There are no guarantees with humour, but the potential rewards are well worth the risks.
Early in the 2000’s, someone had the realisation that although our species loves a good story, somewhere along the way we’d stopped telling them at work. We’ve all been bludgeoned by blogs expounding the Benefits of Storytelling in Business ever since. Yes, of all the topics covered in this quarterly, storytelling is probably the one that needs the leanest sales pitch. So, why include it?
Simply, there’s no more inherently human form of communication than storytelling.
This is nothing new. Our species has been telling stories since first we burst indecent, hairy, and grunting onto icy tundras and waving rocks at things much bigger and more ill-tempered than us. The lucky ones who made it home told stories of their survival to their tribe, and their tribe learnt valuable lessons about bigger stones and better cardiovascular endurance.
From way back then, to now, and probably as far into the future as is foreseeable — storytelling is the way we most naturally share and interpret experiences, pass on knowledge, record history, and entertain each other. Yes, long before Powerpoint and policy manuals, stories were the ways we learnt things: skills, history, ethics, morals, cultural norms, and aforementioned wildlife evasion.
This was never something we had to learn. Neuroscience recently revealed that our brains are hard-wired to tell, understand, and remember stories. We even process stories in a different way to other types of information.
I’ll confess (if it isn’t evident by now) — I’m not much of a fan of Powerpoint. I will admit, that like toilet paper, Powerpoint has it’s purpose. Oh, but the ongoing abuse! Not the aesthetic so much as the mind-numbingness of it’s application. The endless bullet points! The detailed diagrams! The paragraphs of technical text! People speak of death by Powerpoint, but that would be sweet mercy compared to the torturous presentations dealt out in some organisations on a daily basis. Yes, I’d like to see it bloodied a little!
So, let’s compare the cognitive difference in our response to a typically information-weighty Powerpoint presentation, and a story. Let’s start with the Powerpoint, where the bullet points are processed in the Broca and Wernicke regions of the brain. These are that areas dedicated to processing language: where we decode words and give them meaning. This sounds reasonable enough, but it’s our reaction to the story that excites! In response to the narrative, not only are those same language processing parts of our brain activated, but so are other areas — areas that would activate if we were the ones actually experiencing the events of the story! The sights, the smells, the feelings, the emotions — fireworks exploding in our visual, olfactory, motor, and insula cortexes.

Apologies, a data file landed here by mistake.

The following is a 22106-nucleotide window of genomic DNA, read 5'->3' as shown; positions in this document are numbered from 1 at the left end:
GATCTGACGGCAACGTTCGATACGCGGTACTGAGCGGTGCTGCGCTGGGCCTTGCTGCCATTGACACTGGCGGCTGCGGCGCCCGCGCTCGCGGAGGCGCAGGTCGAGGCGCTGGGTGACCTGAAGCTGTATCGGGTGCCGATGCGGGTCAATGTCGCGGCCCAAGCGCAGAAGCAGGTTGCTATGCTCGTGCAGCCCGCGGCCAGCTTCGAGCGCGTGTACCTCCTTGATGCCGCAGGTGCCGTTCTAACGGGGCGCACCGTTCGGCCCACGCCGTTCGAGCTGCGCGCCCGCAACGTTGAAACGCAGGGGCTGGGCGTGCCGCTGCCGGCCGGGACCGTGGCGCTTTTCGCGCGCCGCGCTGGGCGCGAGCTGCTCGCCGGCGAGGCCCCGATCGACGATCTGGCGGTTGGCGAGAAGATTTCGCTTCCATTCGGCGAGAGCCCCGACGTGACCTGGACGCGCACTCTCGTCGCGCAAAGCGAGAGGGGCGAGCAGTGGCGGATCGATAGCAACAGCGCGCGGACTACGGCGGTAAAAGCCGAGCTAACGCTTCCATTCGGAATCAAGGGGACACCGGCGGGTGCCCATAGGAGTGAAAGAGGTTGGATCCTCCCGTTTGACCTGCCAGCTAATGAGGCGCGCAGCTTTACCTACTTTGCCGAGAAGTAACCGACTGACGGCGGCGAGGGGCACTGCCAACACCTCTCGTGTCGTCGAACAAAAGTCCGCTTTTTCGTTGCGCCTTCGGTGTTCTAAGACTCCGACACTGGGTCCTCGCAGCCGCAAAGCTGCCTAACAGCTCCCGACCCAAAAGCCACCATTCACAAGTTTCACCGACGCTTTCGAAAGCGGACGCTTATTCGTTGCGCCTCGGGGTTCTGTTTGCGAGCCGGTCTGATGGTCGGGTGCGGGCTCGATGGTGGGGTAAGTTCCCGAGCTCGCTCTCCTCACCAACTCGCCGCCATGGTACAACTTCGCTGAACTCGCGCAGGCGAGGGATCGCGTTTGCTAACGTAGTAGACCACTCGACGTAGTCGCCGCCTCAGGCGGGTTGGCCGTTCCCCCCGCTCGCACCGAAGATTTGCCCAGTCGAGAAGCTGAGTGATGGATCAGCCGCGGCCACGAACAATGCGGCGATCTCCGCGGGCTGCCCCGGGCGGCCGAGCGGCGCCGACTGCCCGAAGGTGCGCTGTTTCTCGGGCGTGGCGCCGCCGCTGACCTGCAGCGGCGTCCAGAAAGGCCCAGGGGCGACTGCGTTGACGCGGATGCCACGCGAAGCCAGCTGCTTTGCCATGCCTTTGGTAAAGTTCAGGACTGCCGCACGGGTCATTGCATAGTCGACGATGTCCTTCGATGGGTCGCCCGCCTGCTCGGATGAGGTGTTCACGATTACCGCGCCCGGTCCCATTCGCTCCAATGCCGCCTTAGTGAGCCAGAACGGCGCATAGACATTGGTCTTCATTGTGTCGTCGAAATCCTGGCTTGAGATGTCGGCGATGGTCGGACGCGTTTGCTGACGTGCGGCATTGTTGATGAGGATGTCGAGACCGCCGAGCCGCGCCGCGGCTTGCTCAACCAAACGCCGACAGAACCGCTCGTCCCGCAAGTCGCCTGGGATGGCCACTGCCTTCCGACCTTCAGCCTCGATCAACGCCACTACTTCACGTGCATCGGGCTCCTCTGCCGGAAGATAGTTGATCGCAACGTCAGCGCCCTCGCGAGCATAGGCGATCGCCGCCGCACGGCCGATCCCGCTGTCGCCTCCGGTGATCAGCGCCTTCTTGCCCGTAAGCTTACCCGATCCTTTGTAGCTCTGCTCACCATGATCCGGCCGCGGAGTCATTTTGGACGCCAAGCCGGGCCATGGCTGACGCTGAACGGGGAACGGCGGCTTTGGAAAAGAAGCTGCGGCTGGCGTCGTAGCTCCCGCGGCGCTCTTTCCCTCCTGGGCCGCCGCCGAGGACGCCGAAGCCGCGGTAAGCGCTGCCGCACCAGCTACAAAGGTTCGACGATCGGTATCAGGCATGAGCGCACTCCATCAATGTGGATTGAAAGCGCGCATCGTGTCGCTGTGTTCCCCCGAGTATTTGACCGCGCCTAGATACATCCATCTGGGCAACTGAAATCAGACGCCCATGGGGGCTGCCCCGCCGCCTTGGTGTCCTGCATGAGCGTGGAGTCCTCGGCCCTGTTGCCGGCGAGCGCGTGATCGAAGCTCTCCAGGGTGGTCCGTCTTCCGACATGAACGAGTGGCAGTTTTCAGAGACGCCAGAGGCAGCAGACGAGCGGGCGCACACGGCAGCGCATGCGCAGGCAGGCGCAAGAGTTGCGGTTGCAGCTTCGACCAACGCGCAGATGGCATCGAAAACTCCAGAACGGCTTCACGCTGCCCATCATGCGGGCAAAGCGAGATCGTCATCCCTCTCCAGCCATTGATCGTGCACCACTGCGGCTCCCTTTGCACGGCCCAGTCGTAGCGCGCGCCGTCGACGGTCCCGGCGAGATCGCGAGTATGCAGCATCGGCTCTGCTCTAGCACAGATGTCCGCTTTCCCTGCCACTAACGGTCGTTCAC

A compelling narrative evokes visceral reactions. When a story truly captivates us, we experience the narrative as if it were us. Research by neurologist Uri Hasson revealed that good storytelling can even trigger exactly the same brain activity in the listener, as the storyteller is experiencing while telling it. He refers to this phenomenon as brain coupling — where a group becomes unified by the story on a cognitive level.
It’s this subconscious need to relate a story to our own experiences, to empathise and insert ourselves into it, that makes storytelling so engaging. It’s why metaphors work so well. It’s why we can hear a great story, and two weeks later tell that exact same story to someone else, as if it were our own. This is completely normal. It’s also completely awkward if the person you tell the story to, is the same person who told it to you in the first place. Potential embarrassment aside though, it demonstrates the power of storytelling for empathy, persuasion, and influence. It’s why leaders with strong tale-telling skills tend to be better at building rapport and gaining buy-in.
The implications are incredible. Surely there’s no better way to get people on board with your ideas than to tell them a story that they can then make their own. While this sounds vaguely sinister (hello, mind-control), like splitting the atom, we hope you’ll use the information for good.